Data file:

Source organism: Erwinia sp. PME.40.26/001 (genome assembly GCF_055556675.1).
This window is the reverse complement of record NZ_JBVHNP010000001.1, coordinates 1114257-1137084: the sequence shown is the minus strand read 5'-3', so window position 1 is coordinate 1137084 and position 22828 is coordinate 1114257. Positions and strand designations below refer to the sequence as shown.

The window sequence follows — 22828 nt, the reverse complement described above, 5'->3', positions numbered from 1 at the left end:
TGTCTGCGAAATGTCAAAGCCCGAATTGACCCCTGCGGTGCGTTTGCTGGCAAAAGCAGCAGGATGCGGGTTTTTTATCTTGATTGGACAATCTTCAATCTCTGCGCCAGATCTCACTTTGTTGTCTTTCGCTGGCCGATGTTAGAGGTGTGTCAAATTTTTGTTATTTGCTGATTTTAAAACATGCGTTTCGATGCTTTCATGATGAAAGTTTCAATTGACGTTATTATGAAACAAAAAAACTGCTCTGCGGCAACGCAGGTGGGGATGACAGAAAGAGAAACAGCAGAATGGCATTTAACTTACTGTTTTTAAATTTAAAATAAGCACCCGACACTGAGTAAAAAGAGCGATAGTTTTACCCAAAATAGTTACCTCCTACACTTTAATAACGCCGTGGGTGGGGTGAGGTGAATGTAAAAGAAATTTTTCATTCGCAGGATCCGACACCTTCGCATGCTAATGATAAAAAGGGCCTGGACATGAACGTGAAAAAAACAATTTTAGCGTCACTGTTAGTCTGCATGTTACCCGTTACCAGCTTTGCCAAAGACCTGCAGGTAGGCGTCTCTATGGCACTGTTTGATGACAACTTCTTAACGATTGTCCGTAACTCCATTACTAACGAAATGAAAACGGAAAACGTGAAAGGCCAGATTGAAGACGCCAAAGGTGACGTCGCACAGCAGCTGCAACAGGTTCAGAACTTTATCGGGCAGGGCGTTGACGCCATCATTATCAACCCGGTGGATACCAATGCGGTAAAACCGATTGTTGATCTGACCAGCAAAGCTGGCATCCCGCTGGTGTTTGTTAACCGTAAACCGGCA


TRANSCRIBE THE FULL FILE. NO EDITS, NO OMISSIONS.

Source organism: Erwinia sp. PME.40.26/001 (genome assembly GCF_055556675.1).
This window is the reverse complement of record NZ_JBVHNP010000001.1, coordinates 1114257-1137084: the sequence shown is the minus strand read 5'-3', so window position 1 is coordinate 1137084 and position 22828 is coordinate 1114257. Positions and strand designations below refer to the sequence as shown.

The window sequence follows — 22828 nt, the reverse complement described above, 5'->3', positions numbered from 1 at the left end:
TGTCTGCGAAATGTCAAAGCCCGAATTGACCCCTGCGGTGCGTTTGCTGGCAAAAGCAGCAGGATGCGGGTTTTTTATCTTGATTGGACAATCTTCAATCTCTGCGCCAGATCTCACTTTGTTGTCTTTCGCTGGCCGATGTTAGAGGTGTGTCAAATTTTTGTTATTTGCTGATTTTAAAACATGCGTTTCGATGCTTTCATGATGAAAGTTTCAATTGACGTTATTATGAAACAAAAAAACTGCTCTGCGGCAACGCAGGTGGGGATGACAGAAAGAGAAACAGCAGAATGGCATTTAACTTACTGTTTTTAAATTTAAAATAAGCACCCGACACTGAGTAAAAAGAGCGATAGTTTTACCCAAAATAGTTACCTCCTACACTTTAATAACGCCGTGGGTGGGGTGAGGTGAATGTAAAAGAAATTTTTCATTCGCAGGATCCGACACCTTCGCATGCTAATGATAAAAAGGGCCTGGACATGAACGTGAAAAAAACAATTTTAGCGTCACTGTTAGTCTGCATGTTACCCGTTACCAGCTTTGCCAAAGACCTGCAGGTAGGCGTCTCTATGGCACTGTTTGATGACAACTTCTTAACGATTGTCCGTAACTCCATTACTAACGAAATGAAAACGGAAAACGTGAAAGGCCAGATTGAAGACGCCAAAGGTGACGTCGCACAGCAGCTGCAACAGGTTCAGAACTTTATCGGGCAGGGCGTTGACGCCATCATTATCAACCCGGTGGATACCAATGCGGTAAAACCGATTGTTGATCTGACCAGCAAAGCTGGCATCCCGCTGGTGTTTGTTAACCGTAAACCGGCA